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Everything posted by OldChemE

  1. Conceptually it seems workable to me. The drawback is that, if I recall correctly, Ethanol provides about 60% as much energy per gallon as regular gasoline, so this solution would increase carbon dioxide buildup in the atmosphere for the same power delivered to the vehicles. Seems like this is going in the wrong direction. I'm not sure of the numbers here, but that's what I would look into.
  2. missing number is 12 (the rule is that the absolute value of the difference between the first and second number, multiplied by the smaller of the two, equals the third), |15-6| x 6 = 54, |12-10| x 10 = 20, |8-12| x 8 = 32.
  3. Find some decaf that you really like and switch to it, and keep the same hours you used to. I had to do that 30 years ago due to a caffeine allergy that developed in my early 40's. I had headaches for about two weeks, then was OK. Now-- a nice cup of hot coffee (decaf) seems to be just as good a wake-up as caffeine was before.
  4. I don't like the choices. But.... if a choice had to be made I would go with #2. Choices 1 and 3 are very risky. What if the Alien idea of curing global warming turned earth into an ice-ball? And # 3???? Think of what curing all disease would do to average life expectancy and global overcrowding. Disease can be very bad-- but it is nevertheless an essential element of the balance of nature.
  5. You don't have to get rid of the Electoral College to have popular vote decide the election. Every state has the right to divide its electoral votes any way they wish-- a couple (NH and maybe Maine-- I'm not certain) already divide their electoral votes based on their state's popular vote. The real issue, I believe, is that the Electoral College system gives States a small degree of leverage in national elections, which they would not have if the Electoral College was abolished. For example, with the Electoral College all the votes from New York and California went to Clinton, even though both states has significant votes for Trump. In this election, of course, Clinton would have won if the election was by popular vote, but that kind of situation doesn't happen very often. So, in order to switch to popular vote, the politicians in the big states would have to be willing to risk the loss of leverage. I doubt that's going to happen anytime soon.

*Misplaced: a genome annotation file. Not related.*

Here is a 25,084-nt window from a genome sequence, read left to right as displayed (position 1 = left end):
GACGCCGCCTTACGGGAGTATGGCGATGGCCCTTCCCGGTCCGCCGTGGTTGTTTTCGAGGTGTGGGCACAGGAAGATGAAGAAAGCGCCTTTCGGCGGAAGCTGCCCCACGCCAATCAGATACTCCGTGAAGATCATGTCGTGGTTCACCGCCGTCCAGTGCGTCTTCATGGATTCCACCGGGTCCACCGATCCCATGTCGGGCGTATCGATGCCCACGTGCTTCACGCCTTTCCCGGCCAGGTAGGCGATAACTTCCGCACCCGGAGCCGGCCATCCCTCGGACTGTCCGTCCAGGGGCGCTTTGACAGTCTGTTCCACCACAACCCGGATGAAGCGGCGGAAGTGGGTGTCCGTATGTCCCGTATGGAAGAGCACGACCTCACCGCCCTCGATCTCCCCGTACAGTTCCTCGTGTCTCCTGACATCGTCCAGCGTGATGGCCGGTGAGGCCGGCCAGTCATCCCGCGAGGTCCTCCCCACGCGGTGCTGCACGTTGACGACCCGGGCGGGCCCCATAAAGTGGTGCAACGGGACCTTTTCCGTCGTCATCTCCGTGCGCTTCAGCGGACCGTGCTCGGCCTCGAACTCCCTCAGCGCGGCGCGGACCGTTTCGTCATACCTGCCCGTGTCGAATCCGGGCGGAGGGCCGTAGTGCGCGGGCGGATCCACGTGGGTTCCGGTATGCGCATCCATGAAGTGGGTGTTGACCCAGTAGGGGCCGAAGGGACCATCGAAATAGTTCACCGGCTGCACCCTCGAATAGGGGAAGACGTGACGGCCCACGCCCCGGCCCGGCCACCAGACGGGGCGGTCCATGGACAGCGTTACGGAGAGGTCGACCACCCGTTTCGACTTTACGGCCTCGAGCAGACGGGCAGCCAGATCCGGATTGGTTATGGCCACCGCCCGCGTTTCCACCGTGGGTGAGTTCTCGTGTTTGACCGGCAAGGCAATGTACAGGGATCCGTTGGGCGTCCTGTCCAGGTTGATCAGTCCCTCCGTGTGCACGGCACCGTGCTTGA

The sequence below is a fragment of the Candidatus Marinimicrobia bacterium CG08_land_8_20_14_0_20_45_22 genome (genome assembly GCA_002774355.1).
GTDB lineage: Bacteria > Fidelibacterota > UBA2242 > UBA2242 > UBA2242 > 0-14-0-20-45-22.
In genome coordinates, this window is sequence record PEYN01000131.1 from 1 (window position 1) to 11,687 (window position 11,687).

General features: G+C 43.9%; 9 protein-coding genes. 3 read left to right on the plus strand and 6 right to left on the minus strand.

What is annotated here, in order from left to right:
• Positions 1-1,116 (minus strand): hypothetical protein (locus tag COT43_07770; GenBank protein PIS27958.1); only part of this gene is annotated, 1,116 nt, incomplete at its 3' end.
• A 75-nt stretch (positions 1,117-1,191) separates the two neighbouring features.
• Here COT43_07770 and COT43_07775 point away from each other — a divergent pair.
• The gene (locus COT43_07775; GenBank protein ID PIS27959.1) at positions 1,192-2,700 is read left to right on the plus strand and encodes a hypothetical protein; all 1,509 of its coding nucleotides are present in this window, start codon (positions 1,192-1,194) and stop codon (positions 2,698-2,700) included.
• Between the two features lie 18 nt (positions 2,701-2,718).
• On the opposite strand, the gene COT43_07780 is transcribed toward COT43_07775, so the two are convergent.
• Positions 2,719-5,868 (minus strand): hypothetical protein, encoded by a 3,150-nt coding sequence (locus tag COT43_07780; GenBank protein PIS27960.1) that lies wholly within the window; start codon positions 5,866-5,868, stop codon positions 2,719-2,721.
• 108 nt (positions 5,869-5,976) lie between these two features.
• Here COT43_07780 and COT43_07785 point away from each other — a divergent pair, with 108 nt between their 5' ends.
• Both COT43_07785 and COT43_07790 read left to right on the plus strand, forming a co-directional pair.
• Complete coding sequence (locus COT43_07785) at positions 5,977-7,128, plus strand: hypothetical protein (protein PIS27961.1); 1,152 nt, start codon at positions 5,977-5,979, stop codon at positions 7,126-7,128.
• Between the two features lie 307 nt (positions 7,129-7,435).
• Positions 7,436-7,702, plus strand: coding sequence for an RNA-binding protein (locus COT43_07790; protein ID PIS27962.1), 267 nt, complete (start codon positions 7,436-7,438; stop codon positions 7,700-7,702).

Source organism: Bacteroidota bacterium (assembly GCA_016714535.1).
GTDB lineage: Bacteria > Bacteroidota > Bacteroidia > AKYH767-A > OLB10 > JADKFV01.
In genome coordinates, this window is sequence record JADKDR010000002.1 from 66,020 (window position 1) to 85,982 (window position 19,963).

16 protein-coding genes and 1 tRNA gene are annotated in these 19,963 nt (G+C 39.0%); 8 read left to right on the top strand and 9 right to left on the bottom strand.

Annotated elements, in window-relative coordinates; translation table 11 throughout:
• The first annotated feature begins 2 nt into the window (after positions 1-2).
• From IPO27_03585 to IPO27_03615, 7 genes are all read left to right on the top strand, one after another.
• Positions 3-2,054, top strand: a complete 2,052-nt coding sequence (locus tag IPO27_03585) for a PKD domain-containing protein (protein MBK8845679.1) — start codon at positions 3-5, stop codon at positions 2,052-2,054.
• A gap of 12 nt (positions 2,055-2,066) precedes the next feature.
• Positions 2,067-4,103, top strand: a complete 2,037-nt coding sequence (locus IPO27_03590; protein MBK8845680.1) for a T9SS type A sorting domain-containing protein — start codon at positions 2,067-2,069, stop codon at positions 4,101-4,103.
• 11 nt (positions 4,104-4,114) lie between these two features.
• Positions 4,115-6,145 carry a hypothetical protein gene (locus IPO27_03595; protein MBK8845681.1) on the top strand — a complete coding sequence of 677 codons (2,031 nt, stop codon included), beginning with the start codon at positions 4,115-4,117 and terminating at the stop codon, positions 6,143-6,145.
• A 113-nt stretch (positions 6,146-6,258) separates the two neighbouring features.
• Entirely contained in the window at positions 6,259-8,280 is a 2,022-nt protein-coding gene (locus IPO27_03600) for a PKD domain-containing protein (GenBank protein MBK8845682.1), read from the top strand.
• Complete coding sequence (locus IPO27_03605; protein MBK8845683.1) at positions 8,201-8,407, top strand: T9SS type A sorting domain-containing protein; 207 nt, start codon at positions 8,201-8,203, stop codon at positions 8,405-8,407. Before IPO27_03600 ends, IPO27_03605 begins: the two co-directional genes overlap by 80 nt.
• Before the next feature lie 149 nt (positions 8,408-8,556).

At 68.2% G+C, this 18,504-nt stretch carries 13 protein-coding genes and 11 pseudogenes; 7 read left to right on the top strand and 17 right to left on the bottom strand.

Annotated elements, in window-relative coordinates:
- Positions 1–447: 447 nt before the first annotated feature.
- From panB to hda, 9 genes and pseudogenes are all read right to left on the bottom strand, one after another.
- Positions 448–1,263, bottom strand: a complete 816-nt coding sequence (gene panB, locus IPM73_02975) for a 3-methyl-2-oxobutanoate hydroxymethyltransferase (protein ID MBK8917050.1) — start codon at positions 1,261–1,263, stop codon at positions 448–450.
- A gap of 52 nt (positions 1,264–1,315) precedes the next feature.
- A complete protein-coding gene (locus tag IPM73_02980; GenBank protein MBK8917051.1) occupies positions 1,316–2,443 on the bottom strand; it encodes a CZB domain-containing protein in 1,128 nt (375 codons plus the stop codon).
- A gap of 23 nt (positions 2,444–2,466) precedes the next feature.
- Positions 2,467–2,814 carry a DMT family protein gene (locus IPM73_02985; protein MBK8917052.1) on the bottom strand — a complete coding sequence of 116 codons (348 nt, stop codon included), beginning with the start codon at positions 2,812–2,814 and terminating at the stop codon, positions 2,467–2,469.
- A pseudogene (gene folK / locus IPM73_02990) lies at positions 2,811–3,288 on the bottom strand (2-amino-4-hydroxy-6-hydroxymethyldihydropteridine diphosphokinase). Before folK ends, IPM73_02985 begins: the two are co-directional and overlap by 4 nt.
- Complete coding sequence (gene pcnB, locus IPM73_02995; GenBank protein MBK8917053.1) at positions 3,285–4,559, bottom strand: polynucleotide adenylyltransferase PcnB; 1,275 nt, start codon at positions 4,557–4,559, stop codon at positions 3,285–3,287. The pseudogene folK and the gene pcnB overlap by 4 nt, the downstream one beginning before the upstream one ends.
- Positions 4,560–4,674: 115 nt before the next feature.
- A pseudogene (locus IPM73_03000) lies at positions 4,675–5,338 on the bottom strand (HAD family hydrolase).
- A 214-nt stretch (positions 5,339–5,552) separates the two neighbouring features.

6. Love has so many elements (chemical, emotional, etc) that I think it is indeed possible to love more than one person at a time. The tough part is to commit to one person.
  7. I agree with Mathematic. But, if you don't use a matrix use substitution. Solve the top equation for x as a function of y (assuming the variables are labeled x, y and z), the bottom for z as a function of y, then put those two results in the center equation and you will have only one variable (y). The numbers look like they will be messy, but it would work.